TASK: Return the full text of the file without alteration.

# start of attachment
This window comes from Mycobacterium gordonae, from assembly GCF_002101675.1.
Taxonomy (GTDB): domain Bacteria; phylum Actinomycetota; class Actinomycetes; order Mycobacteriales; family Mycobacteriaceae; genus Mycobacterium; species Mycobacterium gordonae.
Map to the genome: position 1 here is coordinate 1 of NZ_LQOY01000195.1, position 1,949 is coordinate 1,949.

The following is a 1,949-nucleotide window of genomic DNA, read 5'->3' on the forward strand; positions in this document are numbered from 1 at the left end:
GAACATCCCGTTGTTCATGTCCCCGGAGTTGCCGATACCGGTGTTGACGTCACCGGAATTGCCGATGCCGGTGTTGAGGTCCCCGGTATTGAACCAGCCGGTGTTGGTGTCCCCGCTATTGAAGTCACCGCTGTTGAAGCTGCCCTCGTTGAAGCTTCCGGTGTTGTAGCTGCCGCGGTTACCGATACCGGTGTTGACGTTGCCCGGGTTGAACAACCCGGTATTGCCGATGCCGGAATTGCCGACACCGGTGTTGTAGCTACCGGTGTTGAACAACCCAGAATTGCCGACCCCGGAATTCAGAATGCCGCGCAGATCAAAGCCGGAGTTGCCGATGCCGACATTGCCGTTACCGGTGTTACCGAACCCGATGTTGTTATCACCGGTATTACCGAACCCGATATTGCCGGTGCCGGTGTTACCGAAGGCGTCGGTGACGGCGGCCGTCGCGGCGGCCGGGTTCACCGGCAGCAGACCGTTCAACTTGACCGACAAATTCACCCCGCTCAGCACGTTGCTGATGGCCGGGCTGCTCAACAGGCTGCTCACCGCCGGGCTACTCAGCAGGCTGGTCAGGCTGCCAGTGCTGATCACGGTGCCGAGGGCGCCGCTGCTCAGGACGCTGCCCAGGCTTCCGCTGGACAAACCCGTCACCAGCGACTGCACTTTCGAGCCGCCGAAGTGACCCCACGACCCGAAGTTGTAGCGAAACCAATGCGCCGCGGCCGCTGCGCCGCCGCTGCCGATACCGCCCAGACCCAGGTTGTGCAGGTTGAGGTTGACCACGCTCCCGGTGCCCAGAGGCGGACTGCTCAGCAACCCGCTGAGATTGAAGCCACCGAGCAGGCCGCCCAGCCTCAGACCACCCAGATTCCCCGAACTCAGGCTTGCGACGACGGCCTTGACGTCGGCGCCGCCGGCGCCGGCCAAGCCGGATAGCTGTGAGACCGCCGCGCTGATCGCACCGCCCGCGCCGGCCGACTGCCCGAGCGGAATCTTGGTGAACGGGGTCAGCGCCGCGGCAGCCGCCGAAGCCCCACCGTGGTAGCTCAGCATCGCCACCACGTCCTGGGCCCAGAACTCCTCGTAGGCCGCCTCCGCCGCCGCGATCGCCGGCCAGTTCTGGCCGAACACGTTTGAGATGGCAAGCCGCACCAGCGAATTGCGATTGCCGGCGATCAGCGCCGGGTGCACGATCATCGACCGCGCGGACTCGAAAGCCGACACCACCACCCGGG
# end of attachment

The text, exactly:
This window comes from Mycobacterium gordonae, from assembly GCF_002101675.1.
Taxonomy (GTDB): domain Bacteria; phylum Actinomycetota; class Actinomycetes; order Mycobacteriales; family Mycobacteriaceae; genus Mycobacterium; species Mycobacterium gordonae.
Map to the genome: position 1 here is coordinate 1 of NZ_LQOY01000195.1, position 1,949 is coordinate 1,949.

The following is a 1,949-nucleotide window of genomic DNA, read 5'->3' on the forward strand; positions in this document are numbered from 1 at the left end:
GAACATCCCGTTGTTCATGTCCCCGGAGTTGCCGATACCGGTGTTGACGTCACCGGAATTGCCGATGCCGGTGTTGAGGTCCCCGGTATTGAACCAGCCGGTGTTGGTGTCCCCGCTATTGAAGTCACCGCTGTTGAAGCTGCCCTCGTTGAAGCTTCCGGTGTTGTAGCTGCCGCGGTTACCGATACCGGTGTTGACGTTGCCCGGGTTGAACAACCCGGTATTGCCGATGCCGGAATTGCCGACACCGGTGTTGTAGCTACCGGTGTTGAACAACCCAGAATTGCCGACCCCGGAATTCAGAATGCCGCGCAGATCAAAGCCGGAGTTGCCGATGCCGACATTGCCGTTACCGGTGTTACCGAACCCGATGTTGTTATCACCGGTATTACCGAACCCGATATTGCCGGTGCCGGTGTTACCGAAGGCGTCGGTGACGGCGGCCGTCGCGGCGGCCGGGTTCACCGGCAGCAGACCGTTCAACTTGACCGACAAATTCACCCCGCTCAGCACGTTGCTGATGGCCGGGCTGCTCAACAGGCTGCTCACCGCCGGGCTACTCAGCAGGCTGGTCAGGCTGCCAGTGCTGATCACGGTGCCGAGGGCGCCGCTGCTCAGGACGCTGCCCAGGCTTCCGCTGGACAAACCCGTCACCAGCGACTGCACTTTCGAGCCGCCGAAGTGACCCCACGACCCGAAGTTGTAGCGAAACCAATGCGCCGCGGCCGCTGCGCCGCCGCTGCCGATACCGCCCAGACCCAGGTTGTGCAGGTTGAGGTTGACCACGCTCCCGGTGCCCAGAGGCGGACTGCTCAGCAACCCGCTGAGATTGAAGCCACCGAGCAGGCCGCCCAGCCTCAGACCACCCAGATTCCCCGAACTCAGGCTTGCGACGACGGCCTTGACGTCGGCGCCGCCGGCGCCGGCCAAGCCGGATAGCTGTGAGACCGCCGCGCTGATCGCACCGCCCGCGCCGGCCGACTGCCCGAGCGGAATCTTGGTGAACGGGGTCAGCGCCGCGGCAGCCGCCGAAGCCCCACCGTGGTAGCTCAGCATCGCCACCACGTCCTGGGCCCAGAACTCCTCGTAGGCCGCCTCCGCCGCCGCGATCGCCGGCCAGTTCTGGCCGAACACGTTTGAGATGGCAAGCCGCACCAGCGAATTGCGATTGCCGGCGATCAGCGCCGGGTGCACGATCATCGACCGCGCGGACTCGAAAGCCGACACCACCACCCGGG